In 'The World is a Smaller Place', everything seems perfect for Ruth, engaged to the man she loves. But things begin to change, and she is unable to work out whether it is for the better. But when she meets Martin, a professor over from New Zealand, her life no longer seems perfect, but full of impossible choices.In 'Whose Baby are You, Babe?', when a junior lecturer comes across a baby in the senior common room, she is both startled and intrigued to know how it came to be there. Her students look on curiously as she has the baby in a carrycot on the floor beside her as she teaches. But what secrets lie behind the child's identity?Part of the Storycuts series, these two stories were previously published in the collection Summer Promise and Other Stories.
Molly O'Connor's life was not an easy one. With six children and a husband who earned what he could as casual farmhand, fisherman, or drover, it was a constant struggle to keep her family fed and raised to be respectable. Of all her children, Breda - the Bright One - was closest to her heart. As, one by one, her other children left Kilbally, Kathleen and Kieran to the Church, Moira to marriage, the twins to war, so Breda, the youngest, was the one who stayed close to her parents. Breda never wanted to leave the West of Ireland. She though Kilbally was the most beautiful place in the world. Then tragedy struck the O'Connors and the structure of their family life was irrevocably changed. Reeling from unhappiness and humiliation, Breda decided to make a new life for herself - in Yorkshire with her Aunt Josie's family. There she was to discover a totally different world from the one she had left behind, with new people and new challenges for the future.
She was born plain Dora, in a bleak northern town where her future seemed all too predictable. But from the moment she first walked, pursuing a coloured ball across the floor, she went after what she wanted, and got it. At the age of eighteen she wanted freedom and a new life - and a new name, Chloe. She went to Brighton, to work as a mother's help to a Member of Parliament and his wife, and she glimpsed for the first time a life of luxury and wealth - a life which, she believed, could be hers. But her new circumstances brought with them difficulties which she could not have foretold, including the passionate interest of her boss and the unexpected bond which she discovered with the small children in whose charge she had been put. Torn between the interest of an attractive older man and her feelings of affection and loyalty towards his wife and children, Chloe embarked upon a dangerous course. Then a near tragedy changed everything for her, although it also brought a new love into her life and helped her to grow up and to appreciate what she had.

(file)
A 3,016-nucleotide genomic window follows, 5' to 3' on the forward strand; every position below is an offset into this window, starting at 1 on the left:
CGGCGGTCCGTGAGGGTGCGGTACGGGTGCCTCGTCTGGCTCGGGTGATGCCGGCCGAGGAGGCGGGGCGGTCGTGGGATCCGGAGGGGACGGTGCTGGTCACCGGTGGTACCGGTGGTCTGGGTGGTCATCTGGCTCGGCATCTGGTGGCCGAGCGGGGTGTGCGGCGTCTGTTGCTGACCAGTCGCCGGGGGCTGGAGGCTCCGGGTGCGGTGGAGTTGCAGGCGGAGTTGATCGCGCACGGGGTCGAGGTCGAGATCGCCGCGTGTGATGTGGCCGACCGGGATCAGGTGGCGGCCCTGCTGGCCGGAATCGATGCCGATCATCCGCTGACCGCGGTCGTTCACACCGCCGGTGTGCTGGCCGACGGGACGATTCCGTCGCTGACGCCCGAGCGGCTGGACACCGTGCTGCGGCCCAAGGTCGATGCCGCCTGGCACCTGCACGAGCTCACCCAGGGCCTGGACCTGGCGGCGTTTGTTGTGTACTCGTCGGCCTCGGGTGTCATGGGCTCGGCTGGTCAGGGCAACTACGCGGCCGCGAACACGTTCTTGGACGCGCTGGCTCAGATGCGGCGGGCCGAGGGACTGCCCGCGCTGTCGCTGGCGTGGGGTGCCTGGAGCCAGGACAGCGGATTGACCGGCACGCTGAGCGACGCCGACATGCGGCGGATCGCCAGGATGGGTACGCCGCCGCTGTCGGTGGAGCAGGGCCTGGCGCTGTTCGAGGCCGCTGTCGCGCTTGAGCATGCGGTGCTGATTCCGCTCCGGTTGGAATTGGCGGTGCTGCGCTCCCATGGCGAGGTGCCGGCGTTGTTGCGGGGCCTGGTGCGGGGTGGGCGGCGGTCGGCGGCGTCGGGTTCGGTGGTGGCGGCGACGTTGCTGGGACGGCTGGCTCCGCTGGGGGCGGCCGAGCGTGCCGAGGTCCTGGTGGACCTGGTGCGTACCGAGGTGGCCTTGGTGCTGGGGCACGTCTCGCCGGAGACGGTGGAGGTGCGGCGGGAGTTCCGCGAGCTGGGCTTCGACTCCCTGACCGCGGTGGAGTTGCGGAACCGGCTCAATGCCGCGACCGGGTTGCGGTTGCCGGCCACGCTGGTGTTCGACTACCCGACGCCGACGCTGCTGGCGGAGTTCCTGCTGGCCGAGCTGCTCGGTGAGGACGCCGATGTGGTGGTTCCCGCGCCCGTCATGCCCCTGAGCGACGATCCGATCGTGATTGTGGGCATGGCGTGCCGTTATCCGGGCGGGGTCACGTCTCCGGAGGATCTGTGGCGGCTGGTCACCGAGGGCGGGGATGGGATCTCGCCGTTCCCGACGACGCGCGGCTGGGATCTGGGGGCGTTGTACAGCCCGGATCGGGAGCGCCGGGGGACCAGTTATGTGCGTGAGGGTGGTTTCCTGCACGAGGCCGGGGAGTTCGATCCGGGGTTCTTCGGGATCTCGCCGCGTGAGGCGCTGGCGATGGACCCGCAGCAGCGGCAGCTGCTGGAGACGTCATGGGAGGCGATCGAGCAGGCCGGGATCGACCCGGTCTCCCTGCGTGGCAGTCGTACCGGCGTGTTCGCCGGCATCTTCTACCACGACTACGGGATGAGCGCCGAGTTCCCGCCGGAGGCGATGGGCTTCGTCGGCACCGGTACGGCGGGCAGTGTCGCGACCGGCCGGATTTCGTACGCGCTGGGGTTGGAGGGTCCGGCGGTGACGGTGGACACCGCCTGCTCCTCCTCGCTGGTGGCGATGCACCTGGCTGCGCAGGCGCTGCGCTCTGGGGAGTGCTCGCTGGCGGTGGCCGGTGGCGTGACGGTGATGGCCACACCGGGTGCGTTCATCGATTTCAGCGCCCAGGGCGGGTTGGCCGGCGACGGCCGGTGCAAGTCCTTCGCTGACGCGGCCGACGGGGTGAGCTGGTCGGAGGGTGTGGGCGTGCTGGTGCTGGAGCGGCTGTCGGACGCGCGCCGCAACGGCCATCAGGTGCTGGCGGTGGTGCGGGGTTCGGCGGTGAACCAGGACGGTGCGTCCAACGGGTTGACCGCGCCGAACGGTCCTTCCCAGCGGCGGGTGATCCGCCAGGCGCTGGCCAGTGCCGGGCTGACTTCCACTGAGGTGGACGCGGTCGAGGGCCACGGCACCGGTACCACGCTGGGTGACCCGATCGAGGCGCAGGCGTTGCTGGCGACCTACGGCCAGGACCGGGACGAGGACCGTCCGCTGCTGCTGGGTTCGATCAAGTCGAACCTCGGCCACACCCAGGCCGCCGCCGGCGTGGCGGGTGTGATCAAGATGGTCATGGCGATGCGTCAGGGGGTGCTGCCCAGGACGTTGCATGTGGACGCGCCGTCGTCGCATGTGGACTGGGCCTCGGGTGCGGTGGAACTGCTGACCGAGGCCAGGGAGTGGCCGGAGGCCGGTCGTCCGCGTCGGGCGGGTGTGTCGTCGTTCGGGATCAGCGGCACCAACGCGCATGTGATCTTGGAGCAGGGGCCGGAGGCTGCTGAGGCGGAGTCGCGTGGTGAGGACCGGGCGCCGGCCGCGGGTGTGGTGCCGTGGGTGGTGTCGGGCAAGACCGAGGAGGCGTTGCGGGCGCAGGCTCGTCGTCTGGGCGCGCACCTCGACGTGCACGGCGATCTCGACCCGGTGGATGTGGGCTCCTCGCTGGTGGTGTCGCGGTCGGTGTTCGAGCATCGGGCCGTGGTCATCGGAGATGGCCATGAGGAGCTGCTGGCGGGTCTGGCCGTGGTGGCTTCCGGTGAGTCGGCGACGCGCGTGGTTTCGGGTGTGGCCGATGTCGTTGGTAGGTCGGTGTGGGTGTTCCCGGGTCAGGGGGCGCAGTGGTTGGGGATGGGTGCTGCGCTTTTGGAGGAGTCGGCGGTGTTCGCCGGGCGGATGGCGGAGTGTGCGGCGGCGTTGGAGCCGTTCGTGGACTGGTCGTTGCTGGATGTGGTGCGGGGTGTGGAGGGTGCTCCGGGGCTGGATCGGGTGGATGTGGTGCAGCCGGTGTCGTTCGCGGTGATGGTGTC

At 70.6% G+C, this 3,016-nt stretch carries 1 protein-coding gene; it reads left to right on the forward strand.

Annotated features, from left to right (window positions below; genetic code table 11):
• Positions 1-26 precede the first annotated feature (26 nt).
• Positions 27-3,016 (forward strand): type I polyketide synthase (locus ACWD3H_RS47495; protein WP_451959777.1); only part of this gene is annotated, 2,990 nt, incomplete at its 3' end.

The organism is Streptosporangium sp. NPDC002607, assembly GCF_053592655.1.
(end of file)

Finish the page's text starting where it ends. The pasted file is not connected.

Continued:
Edgar Carson has returned from the trenches to find that the land fit for heroes didn't exist. The only nice thing that happened to him was Opal, the small, tough, Yorkshire beauty who married him. But by the time the 20s came, Edgar was on the dole, and Opal was pregnant for the second time. Bitterness began to corrode Edgar's spirit. But Opal was a fighter - she wasn't going to let the times, the drudgery, the poverty destroy her or her family. She started with a 'house shop', just sweets and cotton reels sold from the top of her sideboard, and from then on she didn't stop - for Opal's dream was her own department store and a grand life for all of them...